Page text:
Abilene Reporter-News from Abilene, Texas on May 23, 1941 · Page 30
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Abilene Reporter-News from Abilene, Texas · Page 30

Abilene, Texas
Issue Date:
Friday, May 23, 1941
Page 30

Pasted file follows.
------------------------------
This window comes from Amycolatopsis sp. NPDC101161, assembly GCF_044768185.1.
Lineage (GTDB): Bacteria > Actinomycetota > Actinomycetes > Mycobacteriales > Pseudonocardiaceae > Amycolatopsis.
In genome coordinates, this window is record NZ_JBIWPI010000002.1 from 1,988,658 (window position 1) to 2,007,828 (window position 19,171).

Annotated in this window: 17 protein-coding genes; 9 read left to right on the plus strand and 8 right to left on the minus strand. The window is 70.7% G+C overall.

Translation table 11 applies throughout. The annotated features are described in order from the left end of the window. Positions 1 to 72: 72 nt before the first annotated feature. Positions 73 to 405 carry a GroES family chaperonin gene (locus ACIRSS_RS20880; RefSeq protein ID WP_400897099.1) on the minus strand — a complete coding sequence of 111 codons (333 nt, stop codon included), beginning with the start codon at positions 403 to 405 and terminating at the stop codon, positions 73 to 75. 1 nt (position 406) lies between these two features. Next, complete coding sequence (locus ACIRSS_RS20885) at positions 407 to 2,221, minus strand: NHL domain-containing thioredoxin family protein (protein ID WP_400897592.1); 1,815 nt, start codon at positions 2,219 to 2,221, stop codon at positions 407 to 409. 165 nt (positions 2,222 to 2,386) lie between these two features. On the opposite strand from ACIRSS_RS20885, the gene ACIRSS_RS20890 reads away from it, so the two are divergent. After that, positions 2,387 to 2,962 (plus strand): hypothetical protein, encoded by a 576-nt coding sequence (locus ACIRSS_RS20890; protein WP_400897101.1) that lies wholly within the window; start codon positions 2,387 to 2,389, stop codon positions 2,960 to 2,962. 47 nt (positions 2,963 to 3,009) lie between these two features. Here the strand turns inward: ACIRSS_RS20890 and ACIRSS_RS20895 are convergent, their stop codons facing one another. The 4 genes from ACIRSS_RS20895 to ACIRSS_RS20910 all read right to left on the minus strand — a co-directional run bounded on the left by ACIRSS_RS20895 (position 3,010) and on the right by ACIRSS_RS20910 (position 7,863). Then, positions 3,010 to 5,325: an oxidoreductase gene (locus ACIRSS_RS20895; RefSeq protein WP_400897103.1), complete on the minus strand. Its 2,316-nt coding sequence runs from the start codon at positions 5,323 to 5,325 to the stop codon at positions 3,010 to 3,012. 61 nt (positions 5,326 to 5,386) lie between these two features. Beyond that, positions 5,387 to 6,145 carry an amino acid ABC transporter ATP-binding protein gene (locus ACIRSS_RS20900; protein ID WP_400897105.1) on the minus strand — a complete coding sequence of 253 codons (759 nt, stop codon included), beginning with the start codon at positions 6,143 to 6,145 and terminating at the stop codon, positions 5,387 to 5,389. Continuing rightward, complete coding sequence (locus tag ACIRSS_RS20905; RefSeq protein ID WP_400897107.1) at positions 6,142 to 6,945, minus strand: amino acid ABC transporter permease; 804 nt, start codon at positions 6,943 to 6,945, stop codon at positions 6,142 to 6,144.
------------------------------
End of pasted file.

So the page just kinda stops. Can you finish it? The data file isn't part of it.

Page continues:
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PAGE FOURTEEN TH£ ABILENE REPORTER-NEW! Tunt IB on KRBL CRETE PICTURES BATTLE TO COME IN NEAR EAST . By DeWITT MacKENZlE Reporter-News Sp*cial Service The battle of Crete, which presents a new phase of war so fantastic that it has existed heretofore only in the imaginations of romancers, is giving us an unforgettable picture of the armed conflict of the future--the immediate future-for the air will play an increasingly vital part in the European conflict until the end. That point is worth emphasis for, u this column has pointed out before. I believe the decision in the ireat engagement of the Near East which is now opening up will depend In no small degree on the air. Indeed, aerial operations may prove to be the decisive factor. Whatever may be the outcome of this daring nazi descent from the clouds into the enemy camp on the mountainous isle of Crete. Hitler has demonstrated that this form of attack is practicable. Thus it is bound to form a powerful weapon of offense from now on, and it is notable that Germany is the only nation thus far fully equipped to wage this new type of war. The heavy British royal airforce attack on the German expeditionary force in African Libya is a natural answer to the nazi assault on Crete. Tne immediate purpose of the British command is to compel the nasus to divert to Libya part of the airfleet they are using against the Greek island. This in itself is an indication of the gravity of the threat in the German attack. There also may be a double purpose in the British bombardment of the nazi column in Africa. Allied Commander in Chief Wavell may be ready to inaugurate land offensive against the axis forces which ar« standing close to the Egyptian border, ready for a thrust towards the great naval base of Alexandria and the Suez canal. As the. chessmen sit on the board now. that would seem to ie General Wavell's next move. With thi? swelling of the conflict in the Near East, French mandated Syria has become a point of vast importance to both sides in the conquest. The first belligerent to occupy Syria with military forces will have secured a key position. Recognition of this is seen in the reported advance of Free French forces into Syria from Palestine. It is seen, too, in Britain's warning to Vichy that French collaboration with Germany will force the allies ! 10 strike back--a warning which is directed at least in part to the fact that nazi warplanes are using Syrian airdromes in transit to Iraq to support the revolt there against the British. GRAIN GROWERS If Your Prospect is Good MOTZ CURTIS Insure You Against Loss By HAIL CITIZENS NAT'L BANK ILD8 AIILENI Soldiers Earn Big Dinner With Repair Of Camp Theater Jess and Luther Deskin have * big steak dinner coming t« them at the expense of Capt. Tom Johnson. The Deskin brothers are tent-riggers and as such have the thankless task of trying to keep the huge canvnss top of the 45th division theater in usablt condition. This "unusual" Texas weather, including daily,rains and frequent high winds, has made It almost impossible to keep the big top repaired. Tuesday night's storm left gaping holes in the weather-beaten canvass. The Deskin brothers looked over the damage at 6 a. m. Wednesday and told Captain Johnson, division recreation officer, "We'll have it ready }or the matinee at 2:30." Johnson's offer to buy the feed followed. The show, with "about 2,000 customers, went on at 3, only 30 minutes late. Jess and Luther walked 29 miles from their farm home near Antlers, OLU., U enlist i* the National Guard last August. They are members of service company. 120th quartermaster regiment, but are on special duty with the division' recreation office. They have learned the tent rigging business in the army. "They'll have jobs awaiting when they get out." Captain Johnson said. iirnm Former Merkel Man Is Radio Technician MERKEL. May 23--Terrell Mash- bum, formerly Reporter-News agent at Merkel. Mrs. Mashburn and daughter Anita are now living at Corpus Christi. Mashburn Is technician with the Gull Coast Broadcasting Co., station KRIS. Corpus Christi. He was graduated from a school at Port Arthur JLS a, radiotelephone operator. fgr UlK£ \ YOU UAVCA S ON VOUft WITH TMt KWS - I S ^ TUERtTlME TO CLEAN UP BEPOftC 0*NNW REUNION AFTER 22 YEARS-- Abilenian Publicized Home lown Well in France, War Buddy Says Navy Plane Crash Kills Two Pilots ! WASHINGTON. May 23--«}--Th ; navy reported today the death o ' Lt. Ralph Dempsey Smith and Chief Radioman Clarence Widner Allen in the crash of a naval plane piloted by Smith. The plane came down in the waters of Pearl Harbor. Hawaii. Both men were attached to the aircraft carrier Enterprise. Allen is survived by his widow, Mrs. Nellie May Allen, San Diego, and his father, C. E. Allen, Mabanks, Tex. Willis Cox was spinning yarns Thursday with a buddy he hadn't seen in 22 years--since he left the army of occupation in Germany in March, 1919. Visiting here was Clarence H. Olson of Fargo, N. D., cashier of the Merchants National Bank and Trust company. Olsen decided to drive here from New Orleans, where last weekend he attended a convention of the National Association of Credit Men, because he "wanted to see what Abilene looks like." "Abilene," he said, "was the best publicized city in the United States after Cox went through Europe in the war." Both were members of the 360th Ambulance company of the 90th division. Olsen joined the unit in the draft. They sailed together from New York June K. 1918. They went- through the St. Mihiel sector with the final Allied drive in September, and then into the battle oi Argonne forest. PARTED IN MARCH, 1919 in the army of occupation, both were quartered about 40 miles inside the' frontier, at the German village of Manderschein. They last saw each other In March. 1919, when Cox returned rom Germany. Olson left in May. Olson kept a book record of members of the company, but he said even withqut that, he couldn't have forgotten Cox at Abilene. "Even on the boat," he said, "that guy used to stick his head out of portholes and yell, 'Is there ANY body here from Abilene? 1 "He kept it up all over France and Germany." It was Olson's first trip through West Texas. He said he was impressed by the number of soldiers here. "In North Dakota," Olson said "the only way we know there's i war is by reading about it in the newspapers." Cox took him on a tour of Camp Barkeley Thursday afternoon. Ol son was to leave today for Minera Wells, returning by way of Tulsa Okla. Hall for Veterans With CCC Planned COLEMAN, May 23-- (SpU -Local American Legion post is planning to improve its club room here so that it may be used as a recreation hall by veterans moving to Coleman with the Civilian Conservation corps, it was announced this week by Cecil Gray, post com- mandex The club room will be open to members of the staff and pupils of the fiying school when' ihe latter is located in this city, Gray added. \ CHEVROLET THE LEADER! .*" "* ** XX fi*sr »*IVIHG ti "- 0 "" 8 'o*. fcow °*r andyoiill ** 7U*/ «* it's aying FIRST BECAUSE ITS FMEST! WESTERN CHEVROLET CO. 1402 N. FIRST 5T. PHONE 3201 Answers fro* Cranium Crackers Question* en ediUral 1. Southpaw, left-handed pitcher, wears his glove on the right hand. 2. All are New York City teams. Yankees are American league; Giants, National league; Dodgers are Brooklyn, National league, but Brooklyn is actually part of New York City. 3. DiMaggio. New York Yankees, plays center field; Lombard!, Cincinnati Reds, plays catcher; Gehringer, Detroit Tigers, plays second base. 4. Jimmy, who sold pop, netted the most. He cleared 40 cents (six bottles at lOc plus six at 5c gives 90c minus total outlay of 50c for the 12. Johnny cleared 36 cents (12 glasses at 5 cents gives 60c, minus outlay of 24c for fruit). No Raids on London LONDON. May 23.--(£)--Britain had passed its second consecutive night free of nazi air raiders today, and London had enjoyed its 12th successive raid-free night. The lack of activity was attributed to continental weather conditions. More Than Specified Minimum May Work Boxes in Senatorial Election Says Stinson The senatorial election on June missioners court in February 28 will be a special election, and! sale of beer and liquor that day will not be prohibited, Gerald C. Mann, attorney general,. ruled Thursday. The attorney general also answered inquiries with an opinion that only two election judges and two clerics per precinct would be required to conduct the voting. "That numoer is a minimum, and in the larger boxes the judges, who cannot delegate their authority, can employ more clerks," J. P. Stinson, Taylor county democratic chairman, said in commenting; on Mann's opinion last night. Two judges and two clerks for each box weie appointed by com- Store Opened WINTERS, May 23.--(SpU--D. Rothchilds, who operates dry goods stores at Levelland and other West Texas points, has opened the Bargain store in the L. E. Low building, formerly occupied by Gardner Brothers. ·Jd5 y. «;£ serve for two years, Judge Stinson^ said. The senatorial election will~ be'their first since appointment. ^ Filing of candidacies in the sen-"" tte race reached 20 Thursday with- official application oi' Governor \G- Lee O'Daniel and Joseph C. Bean^: 66, Bay City carpenter. O'DanieC filed as a "business man ind govrC ernor." Officials said they had no~ formal notices of withdrawals. "* Ewe Bears Twins ^ Then Triplets 2 COLEMAN, May 23--(SpU-- R. L~ Garrett and T. J. Garrett of VossZ are proud of a record made by onej, of their registered ewes. She droy" ped twin ewe lambs on March 5;* 140, and triplets on December 15£ 1940. £ The Garretts, father and sor£ combination, contracted their at 35 cents a pound with Griffis of Coleman. They run 30o head of Rambouillet sheep and; expect the yield to be around eight' pounds per head, average. Shop Saturday In CAMPBELLS I MAY SALE MIGHTIEST VALUE EVENT OF THE YEAR -- BUY AND DOUBLE-BUY! Savings for Your HOME | FABRICS and A C C E S S O 2.98 Handmade Maderia Pillow Coses 1.9S 3.98 Hamperettejr, slightly damaged 1.98 5.00 China Table Lamps 3.98 .69 Chintz Porch Pillows, papok filled 49 1.98 Processed Oil Paintings 1.29 .39 Pastel Turkish Towels 20x40 29 1.98 Mattress Protectors, 54x76 1.49 1.39 Mattress Protectors, 39x76 '. . . .98 5.95 Down Mixed Bed Pillows, pair 3.98 Fine Woven Jacquard Bedspreads . . . 1.98 Bed Trays, ivory, green, orchid 1.29 Crystal Pear Dessert, set of 8 1.00 Chenille Bath Mat, Commode Cover 1.00 Fiesta Table Cloths, 54x54 1.00 Shu-Hat-Ti-Raks for closet door 1.98 Decorative wood grain Screens 2.98 Fluffy Chenille Bedspreads, pastels 4.98 2.00 Cleansing and Hand Cream . 1.00 .10-.20 Wrisley's Soaps, 20 bars 1.00 5.00 Walnut Occasional Tables 3.98 .29 Chambray, stripei or plain .59-79 Washable Rayon Prints Dotted Swiss, all new colors Women's Bags, whites, colors .39-. 59 Flowers, extreme value 2.98 Shur-Tite Bags 1.00 Costume Jewelry 1.00 Holeproof Hosiery, new colors 19 39 39 1.00 29 f.98 59 79 Save on WOMEN'S CLOTHES One group of Coats and Dresses Holf Off One group of Hots, values to 5.00 1.98 Lace trimmed Slips, sizes 32-44 1.00 2.49-2.98 Rayon crepe, satin Gowns 1.98 .50 Knitted Panties, 3 styles 3 for 1.00 Seersucker, zipper Robes 2.98 5.00-7.98 Seersucker Dresses 3.98 J Savings on BOYS' CLOTHES j Boys' Slack Suits, ages 8-16, ____ % ..... 1.98-2.98 To 2.98 Boys' Trousers, 8-16 .............. 1.69 Cute, colorful Sun" Suits, 1-6 . , ............. 69 Summer Suits, ages 13 to 15 .............. 4.98 J Savings on MEN'S CLOTHES 1 24.50-29.50 Suits, just 51^ ............... 17.95 2.00-2.50 Fine Neckwear ............... 1.49 .29-.39 Anklets ........ ' ......... 5 ,,«,;,, j.oo ,29 Hand-rolled Handkerchiefs ........ 5 for 1.00 1.65-1.95 Shirts, super values ............. 1.15 5.00-6.00 Men's Shoes ............... ... 3.95 Cool Rayon Slacks, 28 to 34 .............. 4.95 Manhattan Slack Suits .................. 4.95 19.50-2 PC. Luggage SET H . 8 S [ | 5.00-1.15 Women's Shoes 3.95-4.95 PHonc 5207 5207